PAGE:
Reasons Epoxy Floors Fail
Without a doubt the most frequent inquiry we get is about failing epoxy floors that were either applied by the client themselves of by a contractor that just didn’t follow all the rules and applied a substandard product.
All floor coating materials are not created equally – and although they may look the same there is a huge difference in the durability and longevity. Store bough products will look good for a short amount of time but will never be as durable as floor coating products from the worlds largest manufacturers – there simply is no comparison and any reputable and experienced contractor will never recommend them for your project.
All this being said, I decided to put down the 8 reasons why Epoxy Floor Fail – there are many variables on every different slab of concrete and that’s why it is always necessary to perform an onsite inspection for each project – no one product or manufacture solves all issues with concrete.
Improper surface preparation:
Certain DIY kits say you can just acid-wash a floor before you apply their coatings – while this may work in a small percentage of floors, generally you have to diamond grind or shot blast the surface before priming and installing the new floor. It is absolutely essential to remove all contaminants and create a suitable profile for the floor coatings to achieve a chemical bond to. The floor surface must also be clean, dry and dust free.
Solvent based Epoxy Floors do not bond to humid or wet surfaces. You must make sure that the surface is completely dry and that there is no rising humidity or moisture from the ground.
When the concrete is of a poor quality and exhibits signs of excessive dusting it is most often caused by a substandard concrete pour. Seeing as most epoxy coatings are stronger than the concrete itself it will peel away from the concrete and you will often see remnants of the concrete on the epoxy when you peel it off. Again the initial onsite assessment will determine whether the floor is of a high enough quality to accept an epoxy floor coating. In certain cases it may be necessary to re-top the slab with a Urethane Cement or similar product but in very rare instances the concrete may even have to be removed.
Not Priming the Surface:
Concrete floors always need to be primed – once the concrete is prepared it is necessary to prime the surface and allow it to fully cure before the application of the next coat. Primers generally penetrate the concrete and create a smooth layer for all subsequent coats of material.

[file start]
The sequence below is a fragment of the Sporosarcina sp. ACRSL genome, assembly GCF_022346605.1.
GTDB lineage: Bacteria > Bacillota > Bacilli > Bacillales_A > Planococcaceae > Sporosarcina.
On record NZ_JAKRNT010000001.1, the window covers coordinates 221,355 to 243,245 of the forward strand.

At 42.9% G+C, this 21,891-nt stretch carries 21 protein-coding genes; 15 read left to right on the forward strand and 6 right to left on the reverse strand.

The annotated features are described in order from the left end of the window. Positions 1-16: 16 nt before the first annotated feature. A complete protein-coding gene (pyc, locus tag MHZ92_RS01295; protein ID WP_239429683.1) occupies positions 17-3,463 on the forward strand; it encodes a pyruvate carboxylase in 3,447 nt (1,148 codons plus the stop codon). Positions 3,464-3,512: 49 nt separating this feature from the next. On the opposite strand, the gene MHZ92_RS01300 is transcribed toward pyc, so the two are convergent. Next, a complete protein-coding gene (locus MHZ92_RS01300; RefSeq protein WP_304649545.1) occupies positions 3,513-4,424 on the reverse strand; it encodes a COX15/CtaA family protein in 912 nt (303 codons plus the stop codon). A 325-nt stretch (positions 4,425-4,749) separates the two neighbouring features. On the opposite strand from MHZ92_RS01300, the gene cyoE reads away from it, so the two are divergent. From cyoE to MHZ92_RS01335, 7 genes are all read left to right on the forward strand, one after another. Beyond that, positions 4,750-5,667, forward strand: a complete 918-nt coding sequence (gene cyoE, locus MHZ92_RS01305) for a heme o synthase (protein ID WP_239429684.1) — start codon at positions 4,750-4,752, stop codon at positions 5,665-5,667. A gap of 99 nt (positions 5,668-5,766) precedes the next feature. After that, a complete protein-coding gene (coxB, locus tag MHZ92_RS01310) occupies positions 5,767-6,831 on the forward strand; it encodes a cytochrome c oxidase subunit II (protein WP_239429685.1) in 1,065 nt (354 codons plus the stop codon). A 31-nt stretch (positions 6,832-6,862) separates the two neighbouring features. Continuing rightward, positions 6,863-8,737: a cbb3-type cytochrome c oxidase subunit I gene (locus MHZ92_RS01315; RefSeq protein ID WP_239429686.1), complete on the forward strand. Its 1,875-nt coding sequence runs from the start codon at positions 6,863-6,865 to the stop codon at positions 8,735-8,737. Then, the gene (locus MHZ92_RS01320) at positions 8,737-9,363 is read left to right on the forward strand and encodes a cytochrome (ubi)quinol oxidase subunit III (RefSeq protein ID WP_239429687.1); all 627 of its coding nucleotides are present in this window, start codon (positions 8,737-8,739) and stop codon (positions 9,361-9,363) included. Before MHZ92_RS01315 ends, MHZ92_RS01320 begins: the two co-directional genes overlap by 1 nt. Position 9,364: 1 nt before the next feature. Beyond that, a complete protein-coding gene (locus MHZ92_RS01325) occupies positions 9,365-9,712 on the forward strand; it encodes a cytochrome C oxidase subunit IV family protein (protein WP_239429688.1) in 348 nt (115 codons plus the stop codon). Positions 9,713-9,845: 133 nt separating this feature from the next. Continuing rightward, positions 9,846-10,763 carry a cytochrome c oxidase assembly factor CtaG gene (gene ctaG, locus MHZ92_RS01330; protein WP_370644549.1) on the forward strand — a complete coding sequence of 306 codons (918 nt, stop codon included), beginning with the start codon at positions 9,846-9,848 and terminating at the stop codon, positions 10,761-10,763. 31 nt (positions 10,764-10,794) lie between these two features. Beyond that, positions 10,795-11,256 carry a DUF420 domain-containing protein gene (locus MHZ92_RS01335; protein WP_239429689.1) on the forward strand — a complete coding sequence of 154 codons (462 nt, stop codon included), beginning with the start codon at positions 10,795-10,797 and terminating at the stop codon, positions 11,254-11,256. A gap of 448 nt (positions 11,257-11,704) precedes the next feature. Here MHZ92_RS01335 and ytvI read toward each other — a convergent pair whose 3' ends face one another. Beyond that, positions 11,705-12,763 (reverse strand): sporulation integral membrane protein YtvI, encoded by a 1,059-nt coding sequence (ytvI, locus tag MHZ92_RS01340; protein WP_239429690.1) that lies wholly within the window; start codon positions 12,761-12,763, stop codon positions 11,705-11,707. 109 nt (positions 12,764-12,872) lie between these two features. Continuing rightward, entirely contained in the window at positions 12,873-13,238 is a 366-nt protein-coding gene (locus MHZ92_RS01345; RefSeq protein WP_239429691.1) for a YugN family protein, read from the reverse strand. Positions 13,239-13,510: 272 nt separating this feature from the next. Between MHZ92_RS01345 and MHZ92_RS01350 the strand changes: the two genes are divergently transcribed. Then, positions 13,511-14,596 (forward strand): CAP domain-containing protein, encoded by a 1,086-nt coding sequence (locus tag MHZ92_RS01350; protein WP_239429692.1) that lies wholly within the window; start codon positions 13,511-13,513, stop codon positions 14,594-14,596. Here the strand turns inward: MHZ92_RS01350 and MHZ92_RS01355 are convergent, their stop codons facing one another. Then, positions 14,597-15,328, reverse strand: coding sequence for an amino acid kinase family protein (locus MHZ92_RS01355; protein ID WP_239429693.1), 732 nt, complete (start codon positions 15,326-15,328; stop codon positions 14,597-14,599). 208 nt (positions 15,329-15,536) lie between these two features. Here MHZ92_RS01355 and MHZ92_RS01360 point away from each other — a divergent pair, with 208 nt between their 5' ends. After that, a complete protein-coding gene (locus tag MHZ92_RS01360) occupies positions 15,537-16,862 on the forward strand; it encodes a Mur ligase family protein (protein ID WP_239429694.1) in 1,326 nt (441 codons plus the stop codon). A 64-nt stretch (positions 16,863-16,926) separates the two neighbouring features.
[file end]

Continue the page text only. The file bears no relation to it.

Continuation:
The most common failure here is the use of the wrong primer or not taking accurate moisture readings or no primer at all.
Too often we hear about contractors who use one brand of primer and a different manufacturers top-coats, maybe it’s to save money but you should assure that any applicator is using materials that are 100% compatible. If they are using different manufacturers the specific products need to be approved to use together and always ensure that this does not void any warranty.
This is most common on older floors where there is excessive contamination from old auto shops, oils, grease etc. If the floor is not properly prepped and degreased then the epoxy will eventually fail – ignoring these problems will lead to problems that will become evident within a year or two of installation.
If each component is not mixed in the proper ratios then the floor coating will not cure and will never cure. Floors where the ratios have been ignored will remain tacky and will need to be removed. This is a simple process but one that we have all heard about at some stage – properly organized mix stations and employees who are focused and trained in this task ensure that mistakes can be minimized.
Not allowing the floor to cure:
Most floors will be dry to the touch after 2-8 hours and while some MMA floors are ready to return to service within 30 minutes, floors need to chemically cure and most manufacturers will recommend keeping traffic off epoxy floors for at least 72 hours after the final coat is applied. Generally speaking the longer that floors can be left to cure the better but if traffic is returned to the surface prior to a floor fully curing then you may see signs of wear in traffic areas and it may eventually delaminate.
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